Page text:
Businesses need to up their game for wealthy RWC fans

By Susie Nordqvist

Pedestrians walk past the Gucci and Louis Vuitton stores on Queen Street, Auckland. Photo / Sarah Ivey
Pedestrians walk past the Gucci and Louis Vuitton stores on Queen Street, Auckland. Photo / Sarah Ivey

Businesses could miss out on lucrative trade during this year's Rugby World Cup unless they up their standards in the luxury goods market, a researcher into luxury consumption has warned.

Fashion, food and accommodation providers are best positioned to cash in on the opportunities that will be presented by wealthy rugby fans during the six-week tournament, University of Auckland Business School PhD student Yuri Seo said.

However, those wanting to cater to that market are being urged to up their game if they hope to succeed.

Seo, who is researching luxury spending and the consumers behind it, said New Zealand's luxury market was growing and had potential, but the standard at times lagged behind markets offshore.

"New Zealand's culture has, in the past, made luxury buying hard as people strived to be more inconspicuous.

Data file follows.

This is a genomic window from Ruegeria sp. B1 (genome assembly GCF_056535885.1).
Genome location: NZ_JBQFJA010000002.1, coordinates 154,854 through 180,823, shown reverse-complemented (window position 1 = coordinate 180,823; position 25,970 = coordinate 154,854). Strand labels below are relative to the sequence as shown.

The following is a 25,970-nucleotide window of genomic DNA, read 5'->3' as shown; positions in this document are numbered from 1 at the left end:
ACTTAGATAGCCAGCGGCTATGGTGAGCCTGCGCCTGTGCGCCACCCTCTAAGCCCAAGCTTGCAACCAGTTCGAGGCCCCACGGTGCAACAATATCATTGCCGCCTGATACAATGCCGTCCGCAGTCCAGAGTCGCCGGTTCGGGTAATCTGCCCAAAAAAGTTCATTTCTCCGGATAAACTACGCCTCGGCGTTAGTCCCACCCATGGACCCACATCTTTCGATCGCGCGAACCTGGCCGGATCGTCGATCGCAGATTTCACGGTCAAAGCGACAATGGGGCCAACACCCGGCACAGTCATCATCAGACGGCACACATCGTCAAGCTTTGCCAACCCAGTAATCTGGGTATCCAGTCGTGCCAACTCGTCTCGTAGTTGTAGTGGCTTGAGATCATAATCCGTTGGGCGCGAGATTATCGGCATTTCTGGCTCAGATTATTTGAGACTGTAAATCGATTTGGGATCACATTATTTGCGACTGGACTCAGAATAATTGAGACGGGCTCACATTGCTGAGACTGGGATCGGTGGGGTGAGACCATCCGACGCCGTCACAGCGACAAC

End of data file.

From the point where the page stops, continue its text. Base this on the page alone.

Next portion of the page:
"These days, with exposure to the world, New Zealand has a luxury market that's growing, but people who are consumers of luxury have high standards and we need to be ready for them."

Seo said it was important to understand the range of perceptions in luxury buying and to offer something unique.

"In the end, luxury consumers are looking for an experience, and New Zealand is a good place to get that," he said.

Luxury overseas brands Louis Vuitton and Gucci have increased their presence in New Zealand, with flagship stores on Auckland's Queen St.

Marketing and customer experience were key to helping businesses lure customers looking for luxury goods, Seo said.

"The personal experience is quite important - customer service is one area where the consumers of luxury items are looking at in their evaluation of luxury. It has to be personalised."

A handful of Kiwi brands, including fashion houses Trelise Cooper, Karen Walker and Zambesi have successfully offered luxury products to an international market, but the trick remained to limit supplies in order to protect exclusivity, he said.

"Our market is very young, but it has potential," he said.

New Zealand had its own style and a lot of Kiwi brands were relatively new which made them unique and attractive to overseas consumers, Seo said.

"With the Rugby World Cup just months away, New Zealand businesses have an opportunity to offer something very different to luxury consumers," he said.

- NZ Herald

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